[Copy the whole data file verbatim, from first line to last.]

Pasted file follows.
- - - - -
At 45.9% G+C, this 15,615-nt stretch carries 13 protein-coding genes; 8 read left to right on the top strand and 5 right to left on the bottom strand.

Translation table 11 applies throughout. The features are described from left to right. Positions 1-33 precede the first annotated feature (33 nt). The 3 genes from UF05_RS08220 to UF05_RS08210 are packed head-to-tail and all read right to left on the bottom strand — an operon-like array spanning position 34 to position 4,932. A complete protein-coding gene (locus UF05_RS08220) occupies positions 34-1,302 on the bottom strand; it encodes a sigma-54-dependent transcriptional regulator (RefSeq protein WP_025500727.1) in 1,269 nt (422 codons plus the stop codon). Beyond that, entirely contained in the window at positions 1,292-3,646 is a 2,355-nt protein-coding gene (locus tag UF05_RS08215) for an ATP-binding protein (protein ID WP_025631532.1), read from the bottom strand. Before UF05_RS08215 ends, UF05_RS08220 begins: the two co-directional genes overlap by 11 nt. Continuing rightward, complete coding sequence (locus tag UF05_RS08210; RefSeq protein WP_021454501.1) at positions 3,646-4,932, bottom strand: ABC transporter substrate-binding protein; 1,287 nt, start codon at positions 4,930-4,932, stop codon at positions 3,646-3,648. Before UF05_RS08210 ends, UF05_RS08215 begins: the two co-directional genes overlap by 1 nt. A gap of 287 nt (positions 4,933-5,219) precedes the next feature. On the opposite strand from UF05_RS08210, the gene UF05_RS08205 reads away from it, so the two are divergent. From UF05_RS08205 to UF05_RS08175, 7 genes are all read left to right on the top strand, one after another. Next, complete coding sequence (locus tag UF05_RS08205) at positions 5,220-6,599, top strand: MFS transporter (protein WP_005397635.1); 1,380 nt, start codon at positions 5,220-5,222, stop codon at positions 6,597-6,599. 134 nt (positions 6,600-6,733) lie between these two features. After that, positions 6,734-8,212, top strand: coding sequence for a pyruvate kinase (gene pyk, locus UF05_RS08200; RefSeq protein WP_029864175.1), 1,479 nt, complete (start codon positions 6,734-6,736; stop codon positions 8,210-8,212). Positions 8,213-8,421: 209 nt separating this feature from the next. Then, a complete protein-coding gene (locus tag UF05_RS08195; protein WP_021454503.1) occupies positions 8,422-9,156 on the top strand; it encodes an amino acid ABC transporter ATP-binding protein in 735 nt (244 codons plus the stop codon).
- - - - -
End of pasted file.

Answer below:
At 45.9% G+C, this 15,615-nt stretch carries 13 protein-coding genes; 8 read left to right on the top strand and 5 right to left on the bottom strand.

Translation table 11 applies throughout. The features are described from left to right. Positions 1-33 precede the first annotated feature (33 nt). The 3 genes from UF05_RS08220 to UF05_RS08210 are packed head-to-tail and all read right to left on the bottom strand — an operon-like array spanning position 34 to position 4,932. A complete protein-coding gene (locus UF05_RS08220) occupies positions 34-1,302 on the bottom strand; it encodes a sigma-54-dependent transcriptional regulator (RefSeq protein WP_025500727.1) in 1,269 nt (422 codons plus the stop codon). Beyond that, entirely contained in the window at positions 1,292-3,646 is a 2,355-nt protein-coding gene (locus tag UF05_RS08215) for an ATP-binding protein (protein ID WP_025631532.1), read from the bottom strand. Before UF05_RS08215 ends, UF05_RS08220 begins: the two co-directional genes overlap by 11 nt. Continuing rightward, complete coding sequence (locus tag UF05_RS08210; RefSeq protein WP_021454501.1) at positions 3,646-4,932, bottom strand: ABC transporter substrate-binding protein; 1,287 nt, start codon at positions 4,930-4,932, stop codon at positions 3,646-3,648. Before UF05_RS08210 ends, UF05_RS08215 begins: the two co-directional genes overlap by 1 nt. A gap of 287 nt (positions 4,933-5,219) precedes the next feature. On the opposite strand from UF05_RS08210, the gene UF05_RS08205 reads away from it, so the two are divergent. From UF05_RS08205 to UF05_RS08175, 7 genes are all read left to right on the top strand, one after another. Next, complete coding sequence (locus tag UF05_RS08205) at positions 5,220-6,599, top strand: MFS transporter (protein WP_005397635.1); 1,380 nt, start codon at positions 5,220-5,222, stop codon at positions 6,597-6,599. 134 nt (positions 6,600-6,733) lie between these two features. After that, positions 6,734-8,212, top strand: coding sequence for a pyruvate kinase (gene pyk, locus UF05_RS08200; RefSeq protein WP_029864175.1), 1,479 nt, complete (start codon positions 6,734-6,736; stop codon positions 8,210-8,212). Positions 8,213-8,421: 209 nt separating this feature from the next. Then, a complete protein-coding gene (locus tag UF05_RS08195; protein WP_021454503.1) occupies positions 8,422-9,156 on the top strand; it encodes an amino acid ABC transporter ATP-binding protein in 735 nt (244 codons plus the stop codon).